#VULNERABLEMOMENT to share with you. I realized something important today as I engaged with my daughter. (Children are our greatest teachers aren’t they?). I want my daughter to grow up strong and empowered. Part of that means acquiring habits that generate bravery. She’s 4. The neurons in her brain are creating synapses all the time as she learns and experiences more each day. I want her to develop a core belief that she is brave and strong.
We have told her in the past about being brave, for example when getting hurt or squishing a bug in the house. I have noticed my husband, who has good intentions, but isn’t necessarily a student of brain science or life-coaching for kids, say a phrase to help her deal with a ‘fall’ or knee scrape such as “….but you’re very strong and brave right?”
And today, I realized the flaw.
She hurt herself three times today doing all the things 4 years old do, and each time she said “It hurts. But I’m not crying. Because I’m brave.” Now most of us would be like, ‘atta girl’, you got this.
Her third ‘owie’ was slipping on the floor, and twisting her foot. She looked at me immediately, and I could tell the pain was pretty OUCH (imagine us rolling our ankle – fudge right?).. and I went up to her and provided empathy, hugged her, and asked if it hurt a lot… she said “It hurts. But I’m not crying. Because I’m brave.”
And it dawned on me as I watched her swallow her feelings… (my intuitiveness kicked in; I could see her process the pain and push her feelings down…)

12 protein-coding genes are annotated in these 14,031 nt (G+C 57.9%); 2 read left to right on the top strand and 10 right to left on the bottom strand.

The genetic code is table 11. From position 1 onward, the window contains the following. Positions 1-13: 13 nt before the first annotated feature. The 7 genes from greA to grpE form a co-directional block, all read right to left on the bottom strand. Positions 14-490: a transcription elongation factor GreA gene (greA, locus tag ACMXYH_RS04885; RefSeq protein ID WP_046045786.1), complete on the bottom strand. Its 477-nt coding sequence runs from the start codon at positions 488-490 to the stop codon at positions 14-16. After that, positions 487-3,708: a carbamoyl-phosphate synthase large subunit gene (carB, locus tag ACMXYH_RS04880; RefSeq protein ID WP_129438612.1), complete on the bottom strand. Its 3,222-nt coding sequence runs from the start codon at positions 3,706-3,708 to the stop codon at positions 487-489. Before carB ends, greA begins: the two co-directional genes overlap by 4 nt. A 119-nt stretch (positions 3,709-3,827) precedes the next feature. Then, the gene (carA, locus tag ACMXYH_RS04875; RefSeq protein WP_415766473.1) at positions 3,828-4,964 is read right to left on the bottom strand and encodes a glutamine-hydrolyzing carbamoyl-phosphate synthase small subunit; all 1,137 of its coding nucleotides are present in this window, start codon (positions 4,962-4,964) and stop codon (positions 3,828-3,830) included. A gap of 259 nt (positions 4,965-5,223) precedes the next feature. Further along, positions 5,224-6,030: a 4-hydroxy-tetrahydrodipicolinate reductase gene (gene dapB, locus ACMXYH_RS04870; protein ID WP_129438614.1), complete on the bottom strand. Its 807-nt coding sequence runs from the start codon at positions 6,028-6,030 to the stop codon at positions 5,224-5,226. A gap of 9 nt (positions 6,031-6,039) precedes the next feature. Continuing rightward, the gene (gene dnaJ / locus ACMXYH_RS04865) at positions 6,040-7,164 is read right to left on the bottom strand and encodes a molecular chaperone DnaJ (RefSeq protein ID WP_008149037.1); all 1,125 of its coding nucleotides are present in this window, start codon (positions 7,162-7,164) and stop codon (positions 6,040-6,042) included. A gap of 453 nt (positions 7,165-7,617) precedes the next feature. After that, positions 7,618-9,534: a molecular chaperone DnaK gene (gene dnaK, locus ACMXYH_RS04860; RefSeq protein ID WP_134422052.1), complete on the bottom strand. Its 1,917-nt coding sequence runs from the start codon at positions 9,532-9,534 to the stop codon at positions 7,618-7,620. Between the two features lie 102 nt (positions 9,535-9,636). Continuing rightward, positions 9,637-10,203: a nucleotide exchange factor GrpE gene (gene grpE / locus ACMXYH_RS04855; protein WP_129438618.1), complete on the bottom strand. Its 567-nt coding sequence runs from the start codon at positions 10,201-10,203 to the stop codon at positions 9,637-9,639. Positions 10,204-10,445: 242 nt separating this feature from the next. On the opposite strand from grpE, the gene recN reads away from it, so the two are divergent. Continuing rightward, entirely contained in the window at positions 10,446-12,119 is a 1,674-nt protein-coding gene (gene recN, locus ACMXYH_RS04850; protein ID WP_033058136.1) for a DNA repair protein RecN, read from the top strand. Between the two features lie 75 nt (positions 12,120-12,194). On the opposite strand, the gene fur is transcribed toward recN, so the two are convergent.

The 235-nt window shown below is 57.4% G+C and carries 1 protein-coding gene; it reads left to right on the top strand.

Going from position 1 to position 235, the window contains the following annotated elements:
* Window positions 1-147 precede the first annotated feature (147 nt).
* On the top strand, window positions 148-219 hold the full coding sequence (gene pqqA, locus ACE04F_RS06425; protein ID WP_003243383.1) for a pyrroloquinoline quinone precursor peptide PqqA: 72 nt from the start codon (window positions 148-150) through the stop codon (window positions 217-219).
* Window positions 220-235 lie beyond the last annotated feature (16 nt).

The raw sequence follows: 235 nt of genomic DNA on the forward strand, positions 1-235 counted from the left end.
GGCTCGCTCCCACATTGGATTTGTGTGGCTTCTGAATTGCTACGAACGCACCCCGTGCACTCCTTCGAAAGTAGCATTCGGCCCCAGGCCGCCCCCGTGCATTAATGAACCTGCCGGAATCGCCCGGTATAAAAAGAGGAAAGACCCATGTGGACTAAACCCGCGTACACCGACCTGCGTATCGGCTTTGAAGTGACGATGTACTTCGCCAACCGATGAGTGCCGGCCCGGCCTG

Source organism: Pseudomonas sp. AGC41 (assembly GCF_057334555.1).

I said “You can be brave and still cry.”
Simply telling others to ‘be brave’ or ‘be fearless’ isn’t helpful if we aren’t dealing with the emotion that does come up instinctively. Instead, we become over time, these ‘false brave’ humans shoving our feelings down because the world tells us to be brave.
In my opinion, this has impacted girls and women over the last two decades significantly as we have risen sharply to claim equanimity in the world… but the emotional repercussion of swallowing feelings… Well, you can’t eat feelings. Feelings will come out one way or another; it’s a matter of when and how.
Healthy processing of negative emotions and creating balance in our approach with our kids is crucial.
Being brave INCLUDES vulnerability and allowing ourselves to cry if that is what comes up for us in the middle of an experience. Being brave doesn’t need to exclude tears or sadness.
This type of bravery – the fear of showing up weak in the world – isn’t bravery; it’s exhibiting fear of our natural essence in the moment, or choosing to revoke the 'negative' emotion that arises from the one person we need to love the most; ourselves.
I have heard many-a-woman cry and then apologize for crying in the middle of a conversation. Heck, I’ve done it too. Women are strong as HELL – no? I’ll be the first to cry in front of you… But I will say that when I have witnessed a woman cry in vulnerability in front of me, I don’t think she is weak, I normally experience a huge sense of honoring her in the moment.
BE BRAVE GIRL. BUT KNOW THAT IT'S OKAY TO CRY.
So why was this topic important enough to share? Kids develop their core beliefs about themselves by age 7. From age 8 onwards (sometimes sooner) they start to compare themselves to others. Neuron count and synapses (connections between neurons) is high when kids are young and unused neurons get pruned as they enter their more 'independent years. If we prune away the neural networks for healthy emotional expression because the pathways weren't strengthened --- we do a disservice...)
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